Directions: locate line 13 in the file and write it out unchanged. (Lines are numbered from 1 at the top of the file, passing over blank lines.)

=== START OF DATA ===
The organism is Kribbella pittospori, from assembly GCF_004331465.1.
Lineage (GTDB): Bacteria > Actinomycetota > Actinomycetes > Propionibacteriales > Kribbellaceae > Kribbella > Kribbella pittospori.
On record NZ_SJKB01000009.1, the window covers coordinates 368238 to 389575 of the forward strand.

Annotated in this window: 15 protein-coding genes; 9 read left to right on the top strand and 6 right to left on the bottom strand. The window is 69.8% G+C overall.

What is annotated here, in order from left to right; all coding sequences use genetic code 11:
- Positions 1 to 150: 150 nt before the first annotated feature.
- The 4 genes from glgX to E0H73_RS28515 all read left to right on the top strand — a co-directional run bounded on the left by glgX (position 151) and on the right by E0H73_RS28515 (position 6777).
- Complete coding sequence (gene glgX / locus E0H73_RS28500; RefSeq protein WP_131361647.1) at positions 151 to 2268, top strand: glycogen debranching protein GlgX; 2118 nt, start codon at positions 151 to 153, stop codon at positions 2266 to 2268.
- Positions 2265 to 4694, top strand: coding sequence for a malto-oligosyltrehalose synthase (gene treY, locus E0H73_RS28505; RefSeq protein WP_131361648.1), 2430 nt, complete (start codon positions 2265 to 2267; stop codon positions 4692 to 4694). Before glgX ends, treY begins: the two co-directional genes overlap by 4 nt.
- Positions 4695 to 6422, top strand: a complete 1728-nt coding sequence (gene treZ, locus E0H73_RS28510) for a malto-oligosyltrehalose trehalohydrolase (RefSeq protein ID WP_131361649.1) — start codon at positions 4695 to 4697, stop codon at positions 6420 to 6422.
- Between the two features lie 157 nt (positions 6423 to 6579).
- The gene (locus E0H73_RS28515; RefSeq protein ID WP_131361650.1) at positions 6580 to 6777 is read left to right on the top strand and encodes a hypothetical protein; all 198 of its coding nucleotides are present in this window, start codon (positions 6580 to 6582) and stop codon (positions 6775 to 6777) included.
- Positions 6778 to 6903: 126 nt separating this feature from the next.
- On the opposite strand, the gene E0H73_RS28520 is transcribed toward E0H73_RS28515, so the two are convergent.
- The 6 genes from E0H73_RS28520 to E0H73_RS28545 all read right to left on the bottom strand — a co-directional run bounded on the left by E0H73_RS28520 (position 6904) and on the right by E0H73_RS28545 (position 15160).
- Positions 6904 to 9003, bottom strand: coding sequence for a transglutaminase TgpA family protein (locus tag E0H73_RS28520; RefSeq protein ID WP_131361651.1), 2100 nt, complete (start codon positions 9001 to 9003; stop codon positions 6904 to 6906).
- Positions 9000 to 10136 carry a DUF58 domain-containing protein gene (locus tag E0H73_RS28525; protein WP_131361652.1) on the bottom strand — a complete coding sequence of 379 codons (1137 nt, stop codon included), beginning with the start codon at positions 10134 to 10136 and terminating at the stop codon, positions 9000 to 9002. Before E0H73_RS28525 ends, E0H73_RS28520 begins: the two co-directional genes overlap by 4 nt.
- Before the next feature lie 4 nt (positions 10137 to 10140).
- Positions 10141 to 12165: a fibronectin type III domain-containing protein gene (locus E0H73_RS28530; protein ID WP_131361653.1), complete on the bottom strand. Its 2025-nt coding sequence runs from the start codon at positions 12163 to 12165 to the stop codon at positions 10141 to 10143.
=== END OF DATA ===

- Positions 6778 to 6903: 126 nt separating this feature from the next.